Everyone who’s anyone will have acknowledged the immense power that Google holds in the World Wide Web and the influence that it has, with many airing concerns that it manipulates results in order to push its other services and products. Evidence to this effect can even be seen in a previous Lakestar blog post.
And whilst Google may have escaped retribution for this without consequence for some time, the company has now been handed a deadline of a ‘matter of weeks’ from the European Commission, to outline exactly how it will quell four separate antitrust concerns that it is manipulating search results in its favour.
The European Commission commissioner, Joaquín Almunia, has personally written to executive chairman Eric Schmidt to “offer Google the possibility to come up in a matter of weeks with first proposals of remedies to address each of these points.”
So what, according to the document, are the points in question?
- The first point focuses on how Google displays “its own vertical search services differently”, thus giving them greater exposure and potentially leading to “preferential treatment”.
- The second point remarked on Google copying content from competing vertical search services and using it in its own results. Without prior authorisation for this, it could lead to competitors no longer producing unique content to help users out of fear of it being stolen by Google.
- Thirdly, there is concern over the level of restrictions that Google imposes on search ads, which are “advertisements that are displayed alongside search results when a user types a query in a website’s search box”. Essentially this brings into question the exclusivity that Google has to sell advertising on search terms that users may look for.
- Finally, Almunia focuses on Google AdWords, questioning the lack of “seamless transfer” and portability to move campaigns onto other search advertising platforms, such as Microsoft’s adCenter. Specifically, the EC is concerned “that Google imposes contractual restrictions on software developers which prevent them from offering tools that allow the seamless transfer of search advertising campaigns across AdWords and other platforms for search advertising”.
What can Google do?
Schmidt and the team at Google must provide a plan, or ‘remedies package’, that will address all of these claims and serve to calm concerns; however should the response be unsatisfactory, “the on-going formal proceedings will of course continue, including the possible sending of a Statement of Objections.” This could lead to multi-billion fines and forced remedies, as well as potential damage of the company name.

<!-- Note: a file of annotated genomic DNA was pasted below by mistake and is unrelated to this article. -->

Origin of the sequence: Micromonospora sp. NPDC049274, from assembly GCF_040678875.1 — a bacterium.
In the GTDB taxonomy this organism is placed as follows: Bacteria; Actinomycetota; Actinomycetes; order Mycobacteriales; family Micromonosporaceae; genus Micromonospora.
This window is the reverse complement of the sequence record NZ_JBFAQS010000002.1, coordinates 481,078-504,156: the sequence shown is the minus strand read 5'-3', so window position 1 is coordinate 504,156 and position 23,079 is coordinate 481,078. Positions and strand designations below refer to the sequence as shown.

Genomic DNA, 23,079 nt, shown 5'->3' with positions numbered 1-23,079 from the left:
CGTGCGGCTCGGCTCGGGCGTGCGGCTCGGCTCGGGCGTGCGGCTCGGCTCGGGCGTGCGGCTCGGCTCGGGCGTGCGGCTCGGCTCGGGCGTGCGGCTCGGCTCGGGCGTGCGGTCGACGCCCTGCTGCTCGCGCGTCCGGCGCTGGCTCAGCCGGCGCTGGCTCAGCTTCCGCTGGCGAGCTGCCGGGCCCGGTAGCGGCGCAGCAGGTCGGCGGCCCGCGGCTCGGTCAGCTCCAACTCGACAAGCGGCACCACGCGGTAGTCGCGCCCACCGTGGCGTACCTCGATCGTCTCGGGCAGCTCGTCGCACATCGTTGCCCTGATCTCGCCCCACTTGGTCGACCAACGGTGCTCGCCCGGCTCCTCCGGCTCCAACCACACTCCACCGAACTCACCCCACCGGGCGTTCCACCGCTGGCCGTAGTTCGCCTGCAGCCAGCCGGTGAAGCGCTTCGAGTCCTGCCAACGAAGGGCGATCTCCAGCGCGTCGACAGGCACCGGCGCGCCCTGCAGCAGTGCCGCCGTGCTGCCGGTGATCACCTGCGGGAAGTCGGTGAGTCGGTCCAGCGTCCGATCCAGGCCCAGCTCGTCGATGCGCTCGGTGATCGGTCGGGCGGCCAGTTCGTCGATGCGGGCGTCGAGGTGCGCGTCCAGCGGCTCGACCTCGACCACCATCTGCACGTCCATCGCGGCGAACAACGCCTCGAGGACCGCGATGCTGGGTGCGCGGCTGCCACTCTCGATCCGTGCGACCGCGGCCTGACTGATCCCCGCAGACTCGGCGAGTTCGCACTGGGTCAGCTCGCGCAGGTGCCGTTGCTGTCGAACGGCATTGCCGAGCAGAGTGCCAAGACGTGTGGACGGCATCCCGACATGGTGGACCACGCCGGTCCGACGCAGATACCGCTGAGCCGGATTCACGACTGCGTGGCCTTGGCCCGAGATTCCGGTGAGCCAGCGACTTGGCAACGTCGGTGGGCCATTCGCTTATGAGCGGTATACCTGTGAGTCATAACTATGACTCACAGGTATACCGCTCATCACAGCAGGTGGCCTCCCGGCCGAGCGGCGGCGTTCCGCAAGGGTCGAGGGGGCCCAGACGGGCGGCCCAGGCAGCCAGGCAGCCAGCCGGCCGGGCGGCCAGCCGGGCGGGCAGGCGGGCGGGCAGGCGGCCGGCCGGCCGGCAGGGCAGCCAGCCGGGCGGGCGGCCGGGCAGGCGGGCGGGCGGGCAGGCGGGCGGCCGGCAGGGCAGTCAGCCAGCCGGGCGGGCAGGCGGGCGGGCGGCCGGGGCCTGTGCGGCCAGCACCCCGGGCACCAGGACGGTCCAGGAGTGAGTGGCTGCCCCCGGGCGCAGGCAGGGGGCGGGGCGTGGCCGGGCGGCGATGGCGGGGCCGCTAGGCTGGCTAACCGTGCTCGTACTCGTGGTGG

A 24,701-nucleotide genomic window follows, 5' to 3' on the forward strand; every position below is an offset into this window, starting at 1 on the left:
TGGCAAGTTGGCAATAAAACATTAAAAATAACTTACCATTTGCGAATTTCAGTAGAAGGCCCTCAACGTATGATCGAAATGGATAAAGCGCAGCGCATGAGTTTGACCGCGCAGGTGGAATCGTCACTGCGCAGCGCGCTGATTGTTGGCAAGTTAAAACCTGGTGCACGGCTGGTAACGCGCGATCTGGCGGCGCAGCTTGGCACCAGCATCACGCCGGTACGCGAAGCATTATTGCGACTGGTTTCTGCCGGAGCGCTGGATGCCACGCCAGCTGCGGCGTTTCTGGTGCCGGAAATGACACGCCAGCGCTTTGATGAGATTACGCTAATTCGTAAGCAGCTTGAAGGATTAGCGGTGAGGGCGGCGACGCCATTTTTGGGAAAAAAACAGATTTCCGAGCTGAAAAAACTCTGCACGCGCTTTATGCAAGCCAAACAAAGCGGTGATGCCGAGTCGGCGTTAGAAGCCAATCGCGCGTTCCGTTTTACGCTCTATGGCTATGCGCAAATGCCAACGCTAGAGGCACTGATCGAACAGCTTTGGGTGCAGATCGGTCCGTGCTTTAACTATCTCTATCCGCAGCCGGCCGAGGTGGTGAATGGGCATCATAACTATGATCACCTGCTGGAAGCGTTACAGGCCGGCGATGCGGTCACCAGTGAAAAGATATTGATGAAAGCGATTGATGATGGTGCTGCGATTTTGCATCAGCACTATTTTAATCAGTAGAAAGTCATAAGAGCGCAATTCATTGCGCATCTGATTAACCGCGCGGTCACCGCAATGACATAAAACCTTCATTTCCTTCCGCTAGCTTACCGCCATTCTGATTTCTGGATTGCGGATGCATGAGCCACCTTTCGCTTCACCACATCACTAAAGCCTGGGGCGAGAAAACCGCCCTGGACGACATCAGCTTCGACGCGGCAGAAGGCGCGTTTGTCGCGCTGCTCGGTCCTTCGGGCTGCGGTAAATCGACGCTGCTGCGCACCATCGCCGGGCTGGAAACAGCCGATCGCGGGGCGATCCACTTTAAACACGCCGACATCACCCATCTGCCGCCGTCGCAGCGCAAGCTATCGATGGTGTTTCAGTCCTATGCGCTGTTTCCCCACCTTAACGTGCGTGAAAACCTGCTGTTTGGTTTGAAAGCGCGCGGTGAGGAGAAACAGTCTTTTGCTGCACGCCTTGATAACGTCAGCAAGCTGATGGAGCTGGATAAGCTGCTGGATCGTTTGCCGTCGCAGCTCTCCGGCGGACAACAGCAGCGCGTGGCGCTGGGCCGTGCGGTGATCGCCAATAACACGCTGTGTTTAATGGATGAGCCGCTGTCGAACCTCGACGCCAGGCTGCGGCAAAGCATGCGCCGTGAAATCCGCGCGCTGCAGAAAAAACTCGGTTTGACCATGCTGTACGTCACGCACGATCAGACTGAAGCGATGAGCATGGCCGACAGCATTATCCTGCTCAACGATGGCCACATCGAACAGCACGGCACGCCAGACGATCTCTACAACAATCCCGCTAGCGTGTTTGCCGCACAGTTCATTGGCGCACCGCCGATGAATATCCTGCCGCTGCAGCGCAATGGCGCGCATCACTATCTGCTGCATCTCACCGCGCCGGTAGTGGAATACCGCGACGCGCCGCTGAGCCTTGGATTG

An anonymous competitor commented in the Guardian that, “There are only two outcomes. Either Google takes the easy option, and makes substantial changes, or the EC moves in on it. We now have an endpoint, which is remedies that are binding, and which restore the level playing field.”
The investigations, dating back to 2009 though officially launched in 2010, were initially sparked by Google service competitors, such as Foundem, Ciao and Hotmaps, complaining that their services were unfairly punished and artificially lowered in Google search results. Foundem recently released a statement praising the action, with Shivaun Raff, CEO, stating “Foundem’s complaint, filed in November 2009 and updated in February 2010, was the first to document how Google systematically manipulates its ostensibly neutral search results to promote its own services while simultaneously demoting or excluding those of its competitors.”
She added, “We are pleased that the commission has affirmed Foundem’s complaint, listing search manipulation as its first concern.”
What is Google’s stance on this?
European public policy spokesman for Google, Al Verney has responded to these claims, stating, “We’ve only just started to look through the Commission’s arguments. We disagree with the conclusions but we’re happy to discuss any concerns they might have.
He added, “Competition on the web has increased dramatically in the last two years since the Commission started looking at this and the competitive pressures Google faces are tremendous.”
Stuck between a rock and a hard place, it is likely that Google will address these concerns head on with as little action as possible to affect its strong business model; however, with such a large market share, aspects of the search engine may change, and be subjected to extensive market-testing before the close of legal proceedings. Facing further stresses such as another anti-trust investigation by the FTC, complaints by online travel companies, patent infringement issues with their mobile platform Android and further patent scrutiny over its recently-acquired company, Motorola Mobility, Google look set to have a trying year ahead.